It's Thanksgiving. That awkward holiday where we celebrate what we're "thankful" for by stuffing our faces gluttonously and remembering our lovely ancestors who came to the Americas, killed the native people and took over all the land only to cut down all the trees, build pollutant factories, and destroy the beautiful mountain tops with things like mining...
Despite my negative perspective of most American holidays, I like the sentiment of having a day to remind us to be more thankful. Afterall, I do have the best life ever--so, here's a few things that I am grateful for.
Jo--she is my best friend. I adore her and love that she adores me back. I'm so grateful to have her in my life, to go hiking, and snowshoeing and adventuring with her.
Mom--she has supported me my entire life through everything. All my choices. All my rough patches. All my accomplishments. She is the best mom anyone could ask for and I can never show enough appreciation for her.
My computer--I know I spend WAY too much time on the internet and sitting in front of my stupid computer, but it has sure helped me progress as a writer. I doubt I could have written so many words without it.
NaNoWriMo--thank you for existing and helping me push myself further than I ever would have on my own. I've had such a confidence boost this month as I've written a lot of words (including a lot of fluffy, stupid words) and developed a real story with a real plot and real characters in such a short amount of time--I think I really am a writer :)
Now, for a "Dare Devil" Thanksgiving Scene:
“Okay,” Mom says. “Dinner is now officially ready.” She pulls out a turkey from the oven and places it on a hot pad in the middle of the table.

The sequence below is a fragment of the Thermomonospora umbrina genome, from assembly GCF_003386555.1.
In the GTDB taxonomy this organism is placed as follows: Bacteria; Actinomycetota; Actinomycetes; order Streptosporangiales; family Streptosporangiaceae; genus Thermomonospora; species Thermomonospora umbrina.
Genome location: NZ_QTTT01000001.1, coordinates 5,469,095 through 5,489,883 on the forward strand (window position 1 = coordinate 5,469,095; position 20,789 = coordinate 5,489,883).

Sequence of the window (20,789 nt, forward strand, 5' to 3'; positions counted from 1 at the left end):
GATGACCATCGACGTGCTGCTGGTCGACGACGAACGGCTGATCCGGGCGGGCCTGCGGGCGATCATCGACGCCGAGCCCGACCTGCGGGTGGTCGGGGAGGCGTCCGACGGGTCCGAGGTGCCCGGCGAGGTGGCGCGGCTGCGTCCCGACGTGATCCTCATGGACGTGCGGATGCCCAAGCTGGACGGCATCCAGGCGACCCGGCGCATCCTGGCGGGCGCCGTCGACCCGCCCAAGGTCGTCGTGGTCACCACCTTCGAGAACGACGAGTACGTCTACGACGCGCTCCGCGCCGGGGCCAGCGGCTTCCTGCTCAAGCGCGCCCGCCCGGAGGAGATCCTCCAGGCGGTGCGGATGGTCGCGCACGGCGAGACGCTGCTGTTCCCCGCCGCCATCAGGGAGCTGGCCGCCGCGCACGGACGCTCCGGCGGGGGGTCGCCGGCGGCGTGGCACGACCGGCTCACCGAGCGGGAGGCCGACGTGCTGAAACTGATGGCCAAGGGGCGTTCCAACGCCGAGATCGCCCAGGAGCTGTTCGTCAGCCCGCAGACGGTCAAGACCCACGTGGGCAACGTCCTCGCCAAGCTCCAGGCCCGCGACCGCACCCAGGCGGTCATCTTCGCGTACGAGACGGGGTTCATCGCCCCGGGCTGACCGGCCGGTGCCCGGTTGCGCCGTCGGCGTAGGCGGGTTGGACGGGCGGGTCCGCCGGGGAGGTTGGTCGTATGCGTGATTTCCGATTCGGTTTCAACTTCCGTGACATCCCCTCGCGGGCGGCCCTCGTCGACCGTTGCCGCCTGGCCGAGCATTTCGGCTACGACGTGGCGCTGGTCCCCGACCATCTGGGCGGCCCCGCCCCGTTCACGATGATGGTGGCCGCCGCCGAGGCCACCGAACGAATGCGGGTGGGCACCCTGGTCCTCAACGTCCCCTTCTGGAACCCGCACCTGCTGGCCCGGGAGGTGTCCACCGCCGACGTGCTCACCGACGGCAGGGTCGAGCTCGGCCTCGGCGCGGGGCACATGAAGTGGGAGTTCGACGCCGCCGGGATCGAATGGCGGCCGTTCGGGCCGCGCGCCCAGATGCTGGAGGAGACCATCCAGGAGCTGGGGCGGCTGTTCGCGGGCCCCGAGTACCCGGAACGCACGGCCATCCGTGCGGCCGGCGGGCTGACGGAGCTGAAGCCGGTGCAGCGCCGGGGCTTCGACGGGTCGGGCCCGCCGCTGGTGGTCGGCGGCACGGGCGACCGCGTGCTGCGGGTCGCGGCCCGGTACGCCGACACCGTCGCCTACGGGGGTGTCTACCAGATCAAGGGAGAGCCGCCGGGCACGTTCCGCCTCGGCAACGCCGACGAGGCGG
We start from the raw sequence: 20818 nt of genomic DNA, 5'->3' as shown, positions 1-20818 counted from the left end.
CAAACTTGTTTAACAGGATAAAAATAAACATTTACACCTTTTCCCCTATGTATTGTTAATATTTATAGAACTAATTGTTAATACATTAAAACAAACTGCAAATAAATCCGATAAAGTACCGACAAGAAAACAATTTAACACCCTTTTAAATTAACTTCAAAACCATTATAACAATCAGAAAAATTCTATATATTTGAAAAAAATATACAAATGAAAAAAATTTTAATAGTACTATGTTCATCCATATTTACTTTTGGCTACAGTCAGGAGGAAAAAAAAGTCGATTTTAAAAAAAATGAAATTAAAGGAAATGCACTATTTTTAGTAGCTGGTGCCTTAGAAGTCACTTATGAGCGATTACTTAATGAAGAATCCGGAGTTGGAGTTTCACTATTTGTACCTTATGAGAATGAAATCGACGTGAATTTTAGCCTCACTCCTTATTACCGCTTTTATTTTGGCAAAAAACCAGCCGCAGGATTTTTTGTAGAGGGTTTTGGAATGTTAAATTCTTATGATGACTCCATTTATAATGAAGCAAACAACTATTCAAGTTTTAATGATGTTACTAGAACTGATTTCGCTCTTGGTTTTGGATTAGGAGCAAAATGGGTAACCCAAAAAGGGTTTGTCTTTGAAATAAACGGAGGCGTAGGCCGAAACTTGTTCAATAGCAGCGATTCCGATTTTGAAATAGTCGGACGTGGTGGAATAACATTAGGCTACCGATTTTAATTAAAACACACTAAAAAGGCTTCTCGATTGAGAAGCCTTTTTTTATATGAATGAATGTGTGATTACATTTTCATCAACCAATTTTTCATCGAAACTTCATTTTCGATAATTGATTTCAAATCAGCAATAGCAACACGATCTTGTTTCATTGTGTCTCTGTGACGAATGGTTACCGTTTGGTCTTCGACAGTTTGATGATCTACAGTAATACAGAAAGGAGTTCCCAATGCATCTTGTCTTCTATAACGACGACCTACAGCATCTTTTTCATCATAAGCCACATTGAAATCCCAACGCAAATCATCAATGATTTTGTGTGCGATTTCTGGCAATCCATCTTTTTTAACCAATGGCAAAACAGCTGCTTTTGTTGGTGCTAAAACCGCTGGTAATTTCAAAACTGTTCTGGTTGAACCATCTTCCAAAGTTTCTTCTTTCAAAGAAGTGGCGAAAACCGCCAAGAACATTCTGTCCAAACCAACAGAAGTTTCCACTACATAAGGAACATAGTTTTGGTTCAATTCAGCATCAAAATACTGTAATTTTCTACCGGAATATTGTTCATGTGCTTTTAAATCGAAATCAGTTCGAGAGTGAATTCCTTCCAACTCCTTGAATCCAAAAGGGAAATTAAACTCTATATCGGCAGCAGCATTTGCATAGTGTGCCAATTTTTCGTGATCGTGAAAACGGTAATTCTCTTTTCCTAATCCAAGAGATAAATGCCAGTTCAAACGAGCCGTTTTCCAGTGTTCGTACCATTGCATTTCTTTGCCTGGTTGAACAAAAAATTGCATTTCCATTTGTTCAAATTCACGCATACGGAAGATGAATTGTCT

Everyone looks at it as though it’s some kind of deformed piece of art that has some deeper meaning they can’t seem to grasp. It’s Tofurkey, which is to say it’s some kind of tofu that has been morphed into the shape of a cooked, dead turkey, but will have absolutely no taste or texture similar to one.
“Wow, mom. That’s something,” Ben says.
“What the hell is this?” Dad says.“Where’s the turkey?”
“This is the turkey,” Mom says.
We all stare at it. She even went through such lengths as to stuff it with her famous celery, carrot, deliciousness stuffing, and I’ve got to admit it’s pretty close to what regular turkey looks like. I wonder how long it took her to get it into that shape or if it came that way.
Mom does not use the word tofurkey. “Now, dear,” she says to Dad, “let’s make this a good dinner and just see how the turkey turned out.”
Dad grumbles a little, but doesn’t say anything more. He starts dishing up the mashed potatoes from in front of him onto his plate. He holds it out to Ben who is next to him.
Nobody says it, but this is Dad’s fault. Sort of. I don’t actually know how much it was genetically induced and just how much it had to do with his diet, but secretly we all blame Dad for it.
We used to have the family tradition of racing to the closet under the stairs to dig out my old little kid mattress that fits perfectly on the stairs. We used to spend hours and hours on Thanksgiving running up the stairs and sliding down on that mattress. It was a whole family thing. Mom and Dad even played with us.
Two years ago, though, Dad zoomed down, laughing and enjoying himself like he only ever did once a year. When he reached the bottom and crashed into the front door (like we all always did) he didn’t get up right away. He just kept clutching his left arm. Mom gasped and ran down the stairs nearly tripping over herself. We spent the rest of that day in the hospital because Dad had had a heart attack. The doctor said he needed to change his diet. Needed to eat less meat and less salt and more vegetables and leafy greens. Mom has gone to great lengths to make our meals more “healthy” since then. She also banned us from mattress sledding.